Reuben Laznovsky, aka Hersh, died on January 3, 2020, at his home in Santa Fe, NM. Reuben was born to immigrant Jewish parents in New York, NY on December 9,1927. Laznovsky was his paternal family name, but it was changed to Hersh after the family immigrated. Late in his life Reuben began introducing himself as Reuben Laznovsky, as a way to honor his earlier ancestors.
He was a brilliant child, graduating from high school at age 14 and Harvard at 19, with a degree in English literature. He served briefly in the U.S. Military in South Korea before the Korean War. He then worked at Scientific American magazine, as a mailroom clerk and working up to editorial assistant. He then became a machinist, joining the working class in keeping with his radical political perspective at the time and with hopes of organizing the machinists. His work as a machinist ended in 1957 when he cut oﬀ his right thumb in a machine accident.
While convalescing, he decided to go to graduate school in mathematics, graduating with a Ph. D. from Courant Institute at New York University in 1962. He received his tenure-track position at the University of New Mexico in 1964, retiring in 1995. However he continued to teach until age 80. He was a successful mathematician but was better known for his writings on the philosophy of mathematics. Ulf Persson, a longtime colleague, described Reuben as a “very articulate proponent for the human side of mathematics.”
He wrote or co-authored seven books and shared a National Book Award in Science for The Mathematical Experience (1981) with co-author Phillip J. Davis. He was co-author of Loving and Hating Mathematics: Challenging the Myths of Mathematical Life, which was published in 2010 and co-authored with Vera John Steiner, his companion who he lived with for 30 years, and also a professor at UNM. In 2015 he published a book about his friend and mentor Peter Lax, a well known mathematician. Humanizing Mathematics and its Philosophy: Essays Celebrating the 90th Birthday of Reuben Hersh was published in 2017 and contained essays by eminent 20th Century philosophers and mathematicians.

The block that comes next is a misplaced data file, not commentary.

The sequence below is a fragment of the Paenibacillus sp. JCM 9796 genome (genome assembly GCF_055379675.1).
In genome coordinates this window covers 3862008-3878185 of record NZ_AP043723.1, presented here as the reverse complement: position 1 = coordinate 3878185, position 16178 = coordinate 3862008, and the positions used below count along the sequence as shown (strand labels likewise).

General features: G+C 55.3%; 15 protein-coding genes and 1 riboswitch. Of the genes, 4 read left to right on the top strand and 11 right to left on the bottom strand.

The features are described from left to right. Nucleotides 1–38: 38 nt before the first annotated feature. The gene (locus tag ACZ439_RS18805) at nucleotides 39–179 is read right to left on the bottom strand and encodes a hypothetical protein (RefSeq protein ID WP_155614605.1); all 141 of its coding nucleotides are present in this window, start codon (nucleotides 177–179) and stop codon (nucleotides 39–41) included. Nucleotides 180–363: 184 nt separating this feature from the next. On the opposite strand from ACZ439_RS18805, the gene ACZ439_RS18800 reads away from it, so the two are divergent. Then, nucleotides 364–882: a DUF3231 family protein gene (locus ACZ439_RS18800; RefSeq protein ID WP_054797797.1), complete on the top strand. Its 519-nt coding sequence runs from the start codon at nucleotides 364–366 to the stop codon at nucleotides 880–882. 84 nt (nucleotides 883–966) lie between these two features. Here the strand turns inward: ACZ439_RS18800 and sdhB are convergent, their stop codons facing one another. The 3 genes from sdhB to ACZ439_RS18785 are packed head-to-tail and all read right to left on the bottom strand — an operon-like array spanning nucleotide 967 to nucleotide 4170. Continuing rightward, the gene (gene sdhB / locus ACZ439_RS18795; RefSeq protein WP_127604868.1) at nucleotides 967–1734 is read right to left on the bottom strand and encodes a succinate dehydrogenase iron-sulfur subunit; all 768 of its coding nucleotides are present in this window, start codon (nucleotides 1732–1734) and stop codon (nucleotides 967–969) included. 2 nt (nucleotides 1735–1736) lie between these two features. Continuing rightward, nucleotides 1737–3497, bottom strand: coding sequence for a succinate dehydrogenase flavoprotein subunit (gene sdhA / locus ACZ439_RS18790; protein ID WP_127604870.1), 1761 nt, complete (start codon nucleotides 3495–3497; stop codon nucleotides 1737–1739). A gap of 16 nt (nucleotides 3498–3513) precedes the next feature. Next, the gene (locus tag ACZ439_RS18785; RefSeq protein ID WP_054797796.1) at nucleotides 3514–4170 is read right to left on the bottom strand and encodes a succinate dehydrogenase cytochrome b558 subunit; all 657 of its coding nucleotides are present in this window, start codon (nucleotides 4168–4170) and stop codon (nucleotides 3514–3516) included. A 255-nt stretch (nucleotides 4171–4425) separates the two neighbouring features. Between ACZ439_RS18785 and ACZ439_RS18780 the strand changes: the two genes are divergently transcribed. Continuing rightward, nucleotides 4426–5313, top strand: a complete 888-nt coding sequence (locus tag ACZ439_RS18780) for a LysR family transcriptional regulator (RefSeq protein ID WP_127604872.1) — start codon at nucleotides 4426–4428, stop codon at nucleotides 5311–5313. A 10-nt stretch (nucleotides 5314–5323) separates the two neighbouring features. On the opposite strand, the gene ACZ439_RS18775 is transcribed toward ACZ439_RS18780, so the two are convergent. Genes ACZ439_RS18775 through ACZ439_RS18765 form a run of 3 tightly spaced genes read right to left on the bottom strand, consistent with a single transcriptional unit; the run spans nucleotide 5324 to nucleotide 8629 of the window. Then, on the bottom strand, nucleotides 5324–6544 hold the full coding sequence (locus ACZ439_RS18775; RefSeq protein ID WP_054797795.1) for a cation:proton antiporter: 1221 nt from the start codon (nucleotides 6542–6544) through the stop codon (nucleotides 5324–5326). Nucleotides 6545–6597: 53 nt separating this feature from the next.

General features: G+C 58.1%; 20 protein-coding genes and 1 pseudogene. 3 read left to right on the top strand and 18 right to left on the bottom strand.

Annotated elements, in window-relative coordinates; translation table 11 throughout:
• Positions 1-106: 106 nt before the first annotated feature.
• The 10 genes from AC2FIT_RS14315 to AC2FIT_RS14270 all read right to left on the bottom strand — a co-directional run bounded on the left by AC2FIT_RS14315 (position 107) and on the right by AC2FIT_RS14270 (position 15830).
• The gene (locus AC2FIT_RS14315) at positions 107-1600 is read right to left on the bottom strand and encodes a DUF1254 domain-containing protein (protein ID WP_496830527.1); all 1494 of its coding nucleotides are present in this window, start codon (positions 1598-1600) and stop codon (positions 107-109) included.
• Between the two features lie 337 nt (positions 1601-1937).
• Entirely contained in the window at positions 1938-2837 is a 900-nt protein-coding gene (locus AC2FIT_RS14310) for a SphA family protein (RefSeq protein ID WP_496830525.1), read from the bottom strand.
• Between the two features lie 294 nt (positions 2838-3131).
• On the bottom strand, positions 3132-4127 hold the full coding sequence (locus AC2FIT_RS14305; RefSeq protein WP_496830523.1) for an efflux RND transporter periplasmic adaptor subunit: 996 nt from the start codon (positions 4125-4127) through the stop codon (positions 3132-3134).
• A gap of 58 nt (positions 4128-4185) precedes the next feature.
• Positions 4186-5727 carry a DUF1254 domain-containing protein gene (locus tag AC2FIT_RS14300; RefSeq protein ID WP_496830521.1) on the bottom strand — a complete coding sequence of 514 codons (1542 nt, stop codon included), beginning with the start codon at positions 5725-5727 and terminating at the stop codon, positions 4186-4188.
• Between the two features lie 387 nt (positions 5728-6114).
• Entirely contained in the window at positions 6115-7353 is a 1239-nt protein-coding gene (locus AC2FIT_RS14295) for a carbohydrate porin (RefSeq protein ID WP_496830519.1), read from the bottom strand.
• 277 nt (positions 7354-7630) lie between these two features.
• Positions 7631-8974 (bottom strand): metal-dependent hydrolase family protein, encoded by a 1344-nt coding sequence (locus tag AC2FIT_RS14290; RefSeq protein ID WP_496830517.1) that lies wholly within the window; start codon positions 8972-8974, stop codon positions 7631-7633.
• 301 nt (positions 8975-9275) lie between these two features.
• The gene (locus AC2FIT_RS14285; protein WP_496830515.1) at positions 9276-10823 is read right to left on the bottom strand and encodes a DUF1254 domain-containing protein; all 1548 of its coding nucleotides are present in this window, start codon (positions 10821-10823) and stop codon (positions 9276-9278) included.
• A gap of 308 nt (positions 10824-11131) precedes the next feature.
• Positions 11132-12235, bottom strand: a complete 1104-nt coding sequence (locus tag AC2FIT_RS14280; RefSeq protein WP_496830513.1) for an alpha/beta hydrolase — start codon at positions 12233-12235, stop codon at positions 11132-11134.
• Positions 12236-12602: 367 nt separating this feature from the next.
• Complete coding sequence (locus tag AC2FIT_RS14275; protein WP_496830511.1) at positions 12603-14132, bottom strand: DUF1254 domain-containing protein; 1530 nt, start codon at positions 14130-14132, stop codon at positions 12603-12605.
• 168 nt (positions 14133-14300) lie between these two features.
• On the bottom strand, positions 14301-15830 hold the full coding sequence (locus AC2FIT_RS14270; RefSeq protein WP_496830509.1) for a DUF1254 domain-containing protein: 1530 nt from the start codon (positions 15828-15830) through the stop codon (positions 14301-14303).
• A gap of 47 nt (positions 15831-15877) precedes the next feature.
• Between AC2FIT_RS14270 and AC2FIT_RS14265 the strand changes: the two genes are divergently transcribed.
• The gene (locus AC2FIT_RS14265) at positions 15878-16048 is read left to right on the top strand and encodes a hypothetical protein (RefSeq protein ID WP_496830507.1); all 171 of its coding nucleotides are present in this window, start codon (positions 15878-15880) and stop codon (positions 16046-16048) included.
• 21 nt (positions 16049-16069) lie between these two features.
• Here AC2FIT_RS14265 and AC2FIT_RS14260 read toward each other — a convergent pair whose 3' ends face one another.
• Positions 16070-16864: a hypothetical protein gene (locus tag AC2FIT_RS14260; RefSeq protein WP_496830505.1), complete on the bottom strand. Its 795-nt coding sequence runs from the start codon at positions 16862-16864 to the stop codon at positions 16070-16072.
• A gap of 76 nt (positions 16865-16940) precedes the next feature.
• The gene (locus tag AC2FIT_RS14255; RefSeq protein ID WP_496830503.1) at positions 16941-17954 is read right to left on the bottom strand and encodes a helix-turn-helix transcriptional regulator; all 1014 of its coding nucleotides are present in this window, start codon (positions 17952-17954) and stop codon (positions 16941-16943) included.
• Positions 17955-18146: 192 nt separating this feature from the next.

Reuben was committed to social justice and was an active member of the Religious Society of Friends since 1968, when he joined the Albuquerque Monthly Meeting and later transferred his membership in the 1980’s to Santa Fe Monthly Meeting. He was active in Amnesty International as well.
Reuben is survived by his son Daniel Hersh of Martinez. CA, daughter Eva Hersh, of Palmetto, FL, grandchildren David Hersh, JJ Hersh and Ze’ev Johnsen. Reuben was the last of his generation in his family and outlived his ex-wife Phyllis Hersh and beloved companion Vera John Steiner. A memorial service in the manner of Friends was held February 22, 2020 in Santa Fe, NM.
Additional information about Reuben is available online in an article by Elena Anne Corie Marchisotto in the July 2020 issue of the Journal of Humanistic Mathematics:
Also, a detailed obituary of Reuben by his friend and fellow mathematician Ulf Persson was recently published in the European Mathematical Society newsletter: